Petr Cech

After two unimpressive match to start his Arsenal career, Petr Cech performed perfectly in the 0-0 draw against Liverpool with a first half performance that was eventually worth a point to the gunners, making some reflex-saves very few goalkeepers can do themselves.

The bad news for Arsenal is that after two home matches they’re still without a goal at the Emirates stadium, but they were robbed of one when Aaron Ramsey’s first half strike was wrongfully ruled offside. It’s still just four points out of nine for Wenger and his players, and he’s yet to find the right kind of balance to his lineup, which wasn’t boosted by key absences on the defensive side.

Maybe if it wasn’t for that unimpressive defense, Cech wouldn’t be complimented for his performance. The combination of Calum Chambers, Gabriel Paulista and Hector Bellerin allowed the Liverpool front line pressure to create numerous chances in the first half, most of them testing Cech’s ability to react quickly and stretch his aging limbs. A couple of times it was the goal frame that got in the way of Liverpool taking the lead.

But there were good things besides Cech making himself noticed. Aaron Ramsey was a delight and the most dangerous player for Arsenal, the only one trying to score from a distance. Alexis Sanchez did exhaust himself, but remains Arsenal’s best player in creating space for himself and others while moving all around the pitch, always attacking from a new angle.

Francis Coquelin did make way in the final minutes for a more attacking player in Alex Oxlade-Chamberlain, but if there was one player who managed to get in the way of the Liverpool counter attacks it was the young French defensive midfielder, who might not be the big-framed stopper many Arsenal fans are hoping for, but right now he’s the best option they have at the position, and not a bad one at that.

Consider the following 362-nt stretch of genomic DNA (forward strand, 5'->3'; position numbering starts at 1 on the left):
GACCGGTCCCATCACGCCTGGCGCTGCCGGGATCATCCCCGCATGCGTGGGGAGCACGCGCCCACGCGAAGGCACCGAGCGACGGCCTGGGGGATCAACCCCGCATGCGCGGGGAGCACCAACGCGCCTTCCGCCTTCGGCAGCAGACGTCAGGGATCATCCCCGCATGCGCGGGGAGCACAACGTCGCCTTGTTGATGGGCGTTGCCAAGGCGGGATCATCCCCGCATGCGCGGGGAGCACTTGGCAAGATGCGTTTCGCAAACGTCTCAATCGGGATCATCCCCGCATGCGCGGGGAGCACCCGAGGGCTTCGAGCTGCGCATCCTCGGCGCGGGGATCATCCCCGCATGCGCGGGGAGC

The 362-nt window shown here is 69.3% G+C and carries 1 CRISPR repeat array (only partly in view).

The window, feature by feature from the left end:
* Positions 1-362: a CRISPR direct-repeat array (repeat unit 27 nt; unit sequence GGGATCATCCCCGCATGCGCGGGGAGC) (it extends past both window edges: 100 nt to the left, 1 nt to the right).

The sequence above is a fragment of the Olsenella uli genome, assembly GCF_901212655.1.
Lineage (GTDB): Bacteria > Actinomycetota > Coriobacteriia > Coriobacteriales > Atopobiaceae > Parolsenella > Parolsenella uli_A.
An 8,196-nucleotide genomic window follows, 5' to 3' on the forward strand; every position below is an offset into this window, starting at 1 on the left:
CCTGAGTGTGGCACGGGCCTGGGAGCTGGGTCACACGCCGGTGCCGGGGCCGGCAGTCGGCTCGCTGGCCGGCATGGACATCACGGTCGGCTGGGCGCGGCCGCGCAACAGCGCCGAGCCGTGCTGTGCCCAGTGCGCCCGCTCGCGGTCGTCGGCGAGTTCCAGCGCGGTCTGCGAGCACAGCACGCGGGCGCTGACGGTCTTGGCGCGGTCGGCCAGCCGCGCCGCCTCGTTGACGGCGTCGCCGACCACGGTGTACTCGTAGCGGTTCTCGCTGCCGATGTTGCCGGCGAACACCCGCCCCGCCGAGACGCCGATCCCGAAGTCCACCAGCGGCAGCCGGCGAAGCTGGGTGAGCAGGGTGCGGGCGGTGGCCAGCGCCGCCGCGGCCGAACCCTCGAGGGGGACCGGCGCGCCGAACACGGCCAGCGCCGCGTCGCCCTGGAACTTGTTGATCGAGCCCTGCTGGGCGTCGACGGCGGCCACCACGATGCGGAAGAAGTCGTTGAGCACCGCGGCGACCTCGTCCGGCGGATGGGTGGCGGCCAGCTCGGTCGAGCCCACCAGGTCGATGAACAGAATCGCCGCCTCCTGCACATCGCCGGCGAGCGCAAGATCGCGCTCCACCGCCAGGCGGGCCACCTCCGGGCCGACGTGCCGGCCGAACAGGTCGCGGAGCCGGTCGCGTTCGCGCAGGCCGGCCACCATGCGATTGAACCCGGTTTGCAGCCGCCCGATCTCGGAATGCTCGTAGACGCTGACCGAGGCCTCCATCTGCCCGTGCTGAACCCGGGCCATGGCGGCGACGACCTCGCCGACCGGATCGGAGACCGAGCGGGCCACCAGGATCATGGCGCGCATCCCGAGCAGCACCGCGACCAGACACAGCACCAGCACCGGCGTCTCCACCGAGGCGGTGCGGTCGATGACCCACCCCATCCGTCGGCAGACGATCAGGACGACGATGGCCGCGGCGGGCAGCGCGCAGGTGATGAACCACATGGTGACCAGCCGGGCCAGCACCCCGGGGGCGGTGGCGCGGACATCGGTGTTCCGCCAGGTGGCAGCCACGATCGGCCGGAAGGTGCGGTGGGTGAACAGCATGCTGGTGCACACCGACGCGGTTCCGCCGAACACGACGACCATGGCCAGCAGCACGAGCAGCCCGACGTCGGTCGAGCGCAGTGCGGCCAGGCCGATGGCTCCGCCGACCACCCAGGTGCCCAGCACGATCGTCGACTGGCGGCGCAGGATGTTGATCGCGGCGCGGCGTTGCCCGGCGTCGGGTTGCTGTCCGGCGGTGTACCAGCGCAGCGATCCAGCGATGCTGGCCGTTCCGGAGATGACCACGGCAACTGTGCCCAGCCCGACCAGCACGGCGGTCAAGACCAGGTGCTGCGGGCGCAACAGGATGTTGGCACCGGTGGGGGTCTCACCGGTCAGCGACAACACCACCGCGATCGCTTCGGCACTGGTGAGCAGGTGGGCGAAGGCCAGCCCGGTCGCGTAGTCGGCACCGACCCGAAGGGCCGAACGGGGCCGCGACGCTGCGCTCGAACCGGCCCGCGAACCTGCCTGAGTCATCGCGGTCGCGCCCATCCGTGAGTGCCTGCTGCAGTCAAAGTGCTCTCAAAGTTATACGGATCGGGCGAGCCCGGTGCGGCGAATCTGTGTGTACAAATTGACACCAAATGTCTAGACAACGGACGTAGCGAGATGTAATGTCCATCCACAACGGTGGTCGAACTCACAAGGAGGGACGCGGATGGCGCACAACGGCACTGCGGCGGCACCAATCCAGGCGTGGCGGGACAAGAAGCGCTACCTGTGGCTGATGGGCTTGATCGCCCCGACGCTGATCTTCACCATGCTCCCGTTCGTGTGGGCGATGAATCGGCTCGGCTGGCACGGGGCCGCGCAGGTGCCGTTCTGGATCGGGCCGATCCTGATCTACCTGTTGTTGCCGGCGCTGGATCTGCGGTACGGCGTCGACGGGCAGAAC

Arsenal remain “naive” for lack of a better word, preferring the 1-2 pass and trying to thread the ball behind a well prepared defense then changing things up with some crosses or shooting from outside the box. Wenger didn’t turn to a quicker, wider lineup in time, and either Theo Walcott or Oxlade-Chamberlain would have been much more useful in the starting lineup, or at least playing Santi Cazorla in a wider position, which was beneficial in the early goings of the season half.

Already five points behind the league leaders doesn’t count Arsenal out of the championship race – this is still August. But despite the early season ravings about a team that’s finally built to go all the way, Wenger and his choices in formations, lineups and additions (or lack of them so far) remains a hindrance for a side that has its moments of providing beautiful football, but as usual lacks the straightforwardness truly great teams possess.

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